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June 16, 1999


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Shobha Warrier

Shaji Karun. Click for bigger pic!
It was Shaji N Karun's third successful visit to Cannes. After Piravi and Swahm, his latest venture, Vaanaprastham, made the grade at Cannes, arguably the most prestigious film festival in the world.

Not many directors have made their point thrice over at Cannes. Although Murali Nair's Maranasimhasanam walked away with the Prix de la Camera d'Or (Golden Camera Prize) for the first film of a director, Vaanaprastham, an Indo-French production, was very well-received at Cannes, if one were to believe the reports emanating from there.

Shobha Warrier conducted this interview just before Shaji left for the festival:

The protagonist in Vaanaprastham is a Kathakali artist and the film is about the various crises that he faces in life as an artist. Why did you choose Kathakali to narrate the story? And, when was the seed for Vaanaprastham sown?

As you know, both my earlier films had gone to the Cannes film festival. Piravi was in the 'Certain Regards category' and Swahm in the competitive section. After the screening of Swahm, a French producer approached me and stated his desire to make a film with me. Actually, I didn't take him seriously first because I did not expect such an offer from a producer from a foreign country, that too from France.


A still from Piravi Click for bigger pic!
More than being surprised, I did not believe him! I felt I didn't have the qualification to do a film for a French producer. So I conveniently forgot about the offer. But after six months, I got a letter from him asking me to consider his request. Later he came down to meet me at a film festival in Japan. Then I thought he might really be interested.

Otherwise, he would not have come all the way from Paris to Japan to just meet me and talk to me. It was only then that I understood how serious he was about the offer.

Being a writer himself, he had a story in mind. He wanted to make a film on a one-man art and he had Odissi in his mind. He sent me a synopsis of the story too. But I was reluctant to make a film with Odissi as the backdrop as I was not familiar with the particular dance form. By then, a year had passed. When I told him about my difficulty, he asked me to choose the art form. I preferred Kathakali since I know it quite well.

Were you making the film for a Western audience?

No. How can I do that? I do not know their tastes, preferences, etc. I can only make an Indian film with the Indian audience in mind. One cannot create something with the western viewers in mind. I can only make films for those who understand my language and my culture. So, I asked him, 'Do you mind if I make a film like that?'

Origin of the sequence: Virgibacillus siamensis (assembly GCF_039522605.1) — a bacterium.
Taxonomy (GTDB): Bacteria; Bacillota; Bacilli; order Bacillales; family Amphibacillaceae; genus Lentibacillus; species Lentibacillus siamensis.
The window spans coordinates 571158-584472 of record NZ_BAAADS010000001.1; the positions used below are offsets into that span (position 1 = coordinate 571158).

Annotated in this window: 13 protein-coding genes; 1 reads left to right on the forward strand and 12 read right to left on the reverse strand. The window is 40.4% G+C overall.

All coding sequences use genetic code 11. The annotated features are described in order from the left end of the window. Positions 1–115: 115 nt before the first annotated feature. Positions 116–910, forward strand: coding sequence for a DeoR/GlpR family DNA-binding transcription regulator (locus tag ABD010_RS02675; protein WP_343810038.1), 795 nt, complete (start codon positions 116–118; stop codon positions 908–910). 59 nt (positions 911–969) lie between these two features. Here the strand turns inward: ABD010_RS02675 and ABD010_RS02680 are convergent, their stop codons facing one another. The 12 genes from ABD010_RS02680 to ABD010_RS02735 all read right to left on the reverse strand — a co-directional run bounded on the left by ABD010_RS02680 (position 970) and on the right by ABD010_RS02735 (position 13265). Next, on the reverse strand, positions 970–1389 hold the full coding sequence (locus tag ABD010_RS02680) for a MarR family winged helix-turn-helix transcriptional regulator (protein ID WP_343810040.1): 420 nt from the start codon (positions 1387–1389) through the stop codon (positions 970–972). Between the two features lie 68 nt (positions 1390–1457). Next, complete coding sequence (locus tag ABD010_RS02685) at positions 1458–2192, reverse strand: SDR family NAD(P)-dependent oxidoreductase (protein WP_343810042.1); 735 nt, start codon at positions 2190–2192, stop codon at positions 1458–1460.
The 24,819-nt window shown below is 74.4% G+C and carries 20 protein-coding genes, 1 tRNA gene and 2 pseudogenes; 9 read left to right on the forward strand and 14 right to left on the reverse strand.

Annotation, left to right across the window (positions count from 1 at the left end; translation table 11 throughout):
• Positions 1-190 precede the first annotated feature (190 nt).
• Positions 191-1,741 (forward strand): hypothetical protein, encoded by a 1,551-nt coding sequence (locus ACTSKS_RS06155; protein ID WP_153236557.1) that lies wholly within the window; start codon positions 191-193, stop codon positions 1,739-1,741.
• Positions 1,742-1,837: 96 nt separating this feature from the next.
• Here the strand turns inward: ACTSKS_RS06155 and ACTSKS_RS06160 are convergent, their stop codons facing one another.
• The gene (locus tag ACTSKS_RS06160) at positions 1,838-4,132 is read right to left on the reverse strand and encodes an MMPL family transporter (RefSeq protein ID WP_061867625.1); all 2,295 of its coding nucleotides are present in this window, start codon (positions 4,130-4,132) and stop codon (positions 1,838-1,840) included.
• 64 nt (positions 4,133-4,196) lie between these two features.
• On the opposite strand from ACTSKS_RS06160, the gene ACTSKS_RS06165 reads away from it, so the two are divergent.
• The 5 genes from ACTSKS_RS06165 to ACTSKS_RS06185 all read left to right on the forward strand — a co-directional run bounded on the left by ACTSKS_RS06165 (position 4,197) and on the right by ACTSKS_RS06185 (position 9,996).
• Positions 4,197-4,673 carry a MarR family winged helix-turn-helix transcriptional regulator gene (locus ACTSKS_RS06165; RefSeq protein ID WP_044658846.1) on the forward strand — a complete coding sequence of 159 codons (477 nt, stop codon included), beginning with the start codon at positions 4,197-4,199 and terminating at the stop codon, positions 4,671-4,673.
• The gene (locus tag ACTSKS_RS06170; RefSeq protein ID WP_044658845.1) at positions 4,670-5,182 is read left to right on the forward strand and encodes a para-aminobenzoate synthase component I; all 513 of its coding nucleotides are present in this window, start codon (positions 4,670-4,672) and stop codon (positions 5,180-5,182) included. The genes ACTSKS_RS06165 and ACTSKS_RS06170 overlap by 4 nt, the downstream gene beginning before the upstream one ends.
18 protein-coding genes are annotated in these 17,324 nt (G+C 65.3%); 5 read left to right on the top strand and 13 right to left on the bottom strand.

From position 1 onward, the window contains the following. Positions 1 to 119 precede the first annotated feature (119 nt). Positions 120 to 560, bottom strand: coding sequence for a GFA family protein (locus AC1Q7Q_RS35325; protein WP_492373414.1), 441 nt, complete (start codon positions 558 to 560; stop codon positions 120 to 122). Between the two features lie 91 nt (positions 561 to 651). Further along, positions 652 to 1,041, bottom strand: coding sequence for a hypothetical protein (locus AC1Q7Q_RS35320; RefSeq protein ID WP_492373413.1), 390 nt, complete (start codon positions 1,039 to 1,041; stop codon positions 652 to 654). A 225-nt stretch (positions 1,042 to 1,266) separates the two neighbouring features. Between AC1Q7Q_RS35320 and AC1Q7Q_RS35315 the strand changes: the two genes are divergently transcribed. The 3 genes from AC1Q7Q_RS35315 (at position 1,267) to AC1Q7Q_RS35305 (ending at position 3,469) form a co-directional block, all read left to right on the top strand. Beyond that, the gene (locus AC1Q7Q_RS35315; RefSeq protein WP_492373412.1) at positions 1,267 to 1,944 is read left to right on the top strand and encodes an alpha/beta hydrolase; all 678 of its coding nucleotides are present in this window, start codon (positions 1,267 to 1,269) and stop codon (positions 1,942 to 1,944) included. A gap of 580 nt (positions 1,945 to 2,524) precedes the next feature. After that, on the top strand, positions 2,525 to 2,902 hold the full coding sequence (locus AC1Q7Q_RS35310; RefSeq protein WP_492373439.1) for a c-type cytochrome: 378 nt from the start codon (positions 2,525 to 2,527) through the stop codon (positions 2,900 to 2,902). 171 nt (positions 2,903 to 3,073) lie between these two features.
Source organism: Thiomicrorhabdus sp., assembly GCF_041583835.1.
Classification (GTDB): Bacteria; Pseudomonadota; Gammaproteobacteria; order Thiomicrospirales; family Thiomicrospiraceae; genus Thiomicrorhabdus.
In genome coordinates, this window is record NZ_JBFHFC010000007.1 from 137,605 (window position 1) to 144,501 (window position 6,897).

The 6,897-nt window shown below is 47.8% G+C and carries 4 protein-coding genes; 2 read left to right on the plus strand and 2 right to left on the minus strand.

He then left the choice of the language and the content to me. Even after giving me all the freedom that I needed as a film-maker, he decided to be the producer.

It is true that Kathakali as an art form is well known to the Western audience as it has been presented by many people through various outlets, but I still feel we have not gone deep into all its real elements or nuances.

A still from Swahm. Click for bigger pic!
What exactly do you mean by real elements?

Kathakali as a pure art form provides an opportunity for an art lover to enjoy it without even understanding the language. This ability of Kathakali is unique. It has developed a very powerful visual language in all its movements; the movements can be that of the hands or the eyes or the whole body. But -- think about it -- this art form was developed several years ago and even then the artists had thought of all the visual possibilities.

And our audience had the capability to enjoy such a superior art form then. Although Kathakali has been overexposed, it still has a lot of refined qualities. Many critics here say that people use Kathakali to sell your creations.

Since Western audiences are enchanted by this colourful art form, are the critics not right?

Tell me, who will promote Chinese literature but the Chinese? Who will promote Indian art forms but the Indians? But we have to tell the Western audience who are enchanted by the colour that there is a lot more to Kathakali and than its colour and form. There is a lot of difference between creating something only with an intention to sell it and showing what already exists without any bias and with honesty. I think we need an ability to question even what is considered as the truth, and not an ability to question anything blindly.